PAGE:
Photo by Jeff Soares
By: Jeffrey Soares, USAMRMC Public Affairs
This past June, the U.S. Army Medical Research and Materiel Command welcomed a new deputy commander to its team, Capt. Keith A. Syring of the U.S. Navy. Syring is the second naval officer to serve in this role, taking the baton from recently retired Navy Capt. J. Christopher Daniel. While an Army command, the USAMRMC is supported by the Navy and U.S. Air Force in its effort to create and deliver medical information and products for warfighting families throughout the world.
A native of southern New Jersey, Syring earned a bachelor’s degree in biology from Rutgers University and a master’s in public administration (health care) from Troy State University. In 1985, he accepted a commission as ensign in the Medical Service Corps, U.S. Naval Reserve, and one year later he earned his wings and was designated Naval Physiologist #147 at the Naval Aerospace Medical Institute, Pensacola, Fla. Upon serving as a Preceptor at the Aviation Physiology Training Unit, NAS Norfolk, Va., he was assigned as the Aeromedical Safety Officer for Marine Aircraft Group Eleven, MCAS El Toro, Ca. After various tours during nearly two decades as a naval officer, Syring was promoted to captain in 2006 and was selected to fill the deputy director position of the Marine Corps Safety Program. In 2007, he was assigned to the Navy’s Bureau of Medicine and Surgery as the Aerospace Physiology program manager and specialty leader.
Syring’s two most recent assignments place him in a unique group of Service members. In 2010, he became the first commanding officer of the Naval Medical Research Unit–Dayton at Wright Patterson Air Force Base, Ohio, and this year he relocated to Fort Detrick, Md., to serve as deputy commander for the USAMRMC. With this most recent assignment, Syring’s resume will now include tours in support of all four branches of the U.S. military. His awards include the Legion of Merit, Meritorious Service Medal (3), Navy and Marine Corps Commendation Medal (2), and the Navy and Marine Corps Achievement Medal.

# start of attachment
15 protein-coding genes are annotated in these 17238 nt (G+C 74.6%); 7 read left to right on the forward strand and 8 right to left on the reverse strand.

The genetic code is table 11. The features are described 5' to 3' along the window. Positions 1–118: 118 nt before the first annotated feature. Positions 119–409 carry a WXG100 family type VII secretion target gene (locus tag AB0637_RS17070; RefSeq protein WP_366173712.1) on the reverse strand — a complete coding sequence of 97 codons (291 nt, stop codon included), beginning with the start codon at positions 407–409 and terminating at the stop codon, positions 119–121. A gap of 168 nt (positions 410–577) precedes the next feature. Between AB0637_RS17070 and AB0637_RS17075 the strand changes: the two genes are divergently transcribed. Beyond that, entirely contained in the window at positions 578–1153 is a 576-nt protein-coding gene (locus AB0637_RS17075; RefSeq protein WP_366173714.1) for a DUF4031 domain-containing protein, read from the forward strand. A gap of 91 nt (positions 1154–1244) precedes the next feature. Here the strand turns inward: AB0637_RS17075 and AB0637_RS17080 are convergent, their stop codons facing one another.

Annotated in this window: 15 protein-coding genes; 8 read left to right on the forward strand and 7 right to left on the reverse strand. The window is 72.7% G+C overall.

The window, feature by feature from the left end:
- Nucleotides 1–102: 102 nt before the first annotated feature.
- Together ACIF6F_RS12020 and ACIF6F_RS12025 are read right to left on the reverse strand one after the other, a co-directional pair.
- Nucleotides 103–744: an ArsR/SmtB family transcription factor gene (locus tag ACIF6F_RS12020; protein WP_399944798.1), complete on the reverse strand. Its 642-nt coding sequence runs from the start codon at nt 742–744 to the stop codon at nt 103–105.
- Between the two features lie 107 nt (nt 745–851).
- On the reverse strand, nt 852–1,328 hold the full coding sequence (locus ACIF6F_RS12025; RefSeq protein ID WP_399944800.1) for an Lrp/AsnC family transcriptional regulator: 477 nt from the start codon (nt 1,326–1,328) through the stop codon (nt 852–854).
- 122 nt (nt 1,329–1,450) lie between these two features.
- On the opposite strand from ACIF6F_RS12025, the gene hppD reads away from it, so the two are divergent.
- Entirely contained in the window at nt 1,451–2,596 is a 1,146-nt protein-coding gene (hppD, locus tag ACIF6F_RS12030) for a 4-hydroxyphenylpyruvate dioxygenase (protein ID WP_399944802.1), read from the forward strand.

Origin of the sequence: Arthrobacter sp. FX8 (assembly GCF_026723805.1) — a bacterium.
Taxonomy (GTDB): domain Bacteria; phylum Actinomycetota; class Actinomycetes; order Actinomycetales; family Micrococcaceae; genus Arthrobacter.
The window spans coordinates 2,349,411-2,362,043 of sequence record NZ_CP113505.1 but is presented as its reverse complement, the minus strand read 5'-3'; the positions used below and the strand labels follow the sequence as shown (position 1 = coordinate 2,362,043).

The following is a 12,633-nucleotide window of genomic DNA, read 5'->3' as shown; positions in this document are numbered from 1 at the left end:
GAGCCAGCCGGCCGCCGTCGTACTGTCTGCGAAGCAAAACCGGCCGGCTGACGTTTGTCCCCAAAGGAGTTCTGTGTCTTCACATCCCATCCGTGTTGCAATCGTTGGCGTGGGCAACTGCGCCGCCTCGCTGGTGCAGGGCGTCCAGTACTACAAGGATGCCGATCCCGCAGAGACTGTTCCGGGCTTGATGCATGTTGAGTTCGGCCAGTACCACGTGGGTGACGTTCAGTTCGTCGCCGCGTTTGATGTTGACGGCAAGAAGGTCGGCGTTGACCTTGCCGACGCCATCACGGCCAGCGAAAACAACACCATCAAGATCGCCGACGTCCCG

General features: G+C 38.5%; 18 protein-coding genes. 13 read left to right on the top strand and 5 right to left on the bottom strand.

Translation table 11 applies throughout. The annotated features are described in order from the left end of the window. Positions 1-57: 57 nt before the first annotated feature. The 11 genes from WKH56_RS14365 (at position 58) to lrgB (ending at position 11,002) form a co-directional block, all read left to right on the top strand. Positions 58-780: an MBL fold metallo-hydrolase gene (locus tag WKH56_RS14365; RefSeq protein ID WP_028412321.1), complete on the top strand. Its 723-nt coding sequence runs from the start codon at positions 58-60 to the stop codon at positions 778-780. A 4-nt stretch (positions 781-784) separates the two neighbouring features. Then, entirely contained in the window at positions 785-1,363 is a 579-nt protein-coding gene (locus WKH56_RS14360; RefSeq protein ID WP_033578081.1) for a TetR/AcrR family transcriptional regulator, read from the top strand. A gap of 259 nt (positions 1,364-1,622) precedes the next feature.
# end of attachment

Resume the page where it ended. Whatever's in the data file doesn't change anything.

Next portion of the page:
Recently, I sat down with Syring to discuss his first three months as USAMRMC’s deputy commander, and the captain’s jovial nature rose to the forefront immediately. Combining business with pleasure, Syring’s attitude is not only very positive, but it is also highly mission-focused.
JS: How have the first three months been for you as deputy commander of the USAMRMC?
KS: The first three months have been a whirlwind, to say the least. It has been amazing to see just how far-reaching this command is, and how large it is. When I was at the MNRU in Dayton, I saw only a small piece of the medical research side of the military. Here at the MRMC, you see the whole picture – from basic research and development all the way through to fielding the systems, and then supporting them once they’re fielded. And I really enjoy meeting and working with the people here at the MRMC. They’re fantastic and so hard-working. And my assistant Deborah [McLeod-Baumbach] has been so welcoming and helpful during my transition here, along with the entire staff, of course. It’s phenomenal to see the devotion everyone here has to the mission.
JS: As a Navy captain, what has it been like to move over into the Army command environment?